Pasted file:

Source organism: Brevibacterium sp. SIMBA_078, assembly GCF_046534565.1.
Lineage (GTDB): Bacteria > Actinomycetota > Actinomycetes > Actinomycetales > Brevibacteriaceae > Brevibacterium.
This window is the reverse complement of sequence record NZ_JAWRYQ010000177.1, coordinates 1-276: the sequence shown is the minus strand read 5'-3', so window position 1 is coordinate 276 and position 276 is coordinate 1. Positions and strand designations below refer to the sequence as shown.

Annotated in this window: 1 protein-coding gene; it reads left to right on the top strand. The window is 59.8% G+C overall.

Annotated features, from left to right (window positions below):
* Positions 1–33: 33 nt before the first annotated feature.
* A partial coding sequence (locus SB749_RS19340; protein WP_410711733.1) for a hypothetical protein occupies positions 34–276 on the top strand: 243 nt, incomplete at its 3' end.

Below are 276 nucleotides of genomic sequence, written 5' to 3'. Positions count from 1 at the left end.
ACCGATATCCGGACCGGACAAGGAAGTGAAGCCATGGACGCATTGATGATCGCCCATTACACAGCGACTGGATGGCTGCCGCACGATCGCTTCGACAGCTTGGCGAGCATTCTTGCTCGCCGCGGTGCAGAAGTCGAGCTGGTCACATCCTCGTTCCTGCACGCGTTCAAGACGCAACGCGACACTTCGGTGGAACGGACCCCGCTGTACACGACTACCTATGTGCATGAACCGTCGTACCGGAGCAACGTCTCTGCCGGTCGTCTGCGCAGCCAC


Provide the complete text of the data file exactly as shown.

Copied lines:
Source organism: Brevibacterium sp. SIMBA_078, assembly GCF_046534565.1.
Lineage (GTDB): Bacteria > Actinomycetota > Actinomycetes > Actinomycetales > Brevibacteriaceae > Brevibacterium.
This window is the reverse complement of sequence record NZ_JAWRYQ010000177.1, coordinates 1-276: the sequence shown is the minus strand read 5'-3', so window position 1 is coordinate 276 and position 276 is coordinate 1. Positions and strand designations below refer to the sequence as shown.

Annotated in this window: 1 protein-coding gene; it reads left to right on the top strand. The window is 59.8% G+C overall.

Annotated features, from left to right (window positions below):
* Positions 1–33: 33 nt before the first annotated feature.
* A partial coding sequence (locus SB749_RS19340; protein WP_410711733.1) for a hypothetical protein occupies positions 34–276 on the top strand: 243 nt, incomplete at its 3' end.

Below are 276 nucleotides of genomic sequence, written 5' to 3'. Positions count from 1 at the left end.
ACCGATATCCGGACCGGACAAGGAAGTGAAGCCATGGACGCATTGATGATCGCCCATTACACAGCGACTGGATGGCTGCCGCACGATCGCTTCGACAGCTTGGCGAGCATTCTTGCTCGCCGCGGTGCAGAAGTCGAGCTGGTCACATCCTCGTTCCTGCACGCGTTCAAGACGCAACGCGACACTTCGGTGGAACGGACCCCGCTGTACACGACTACCTATGTGCATGAACCGTCGTACCGGAGCAACGTCTCTGCCGGTCGTCTGCGCAGCCAC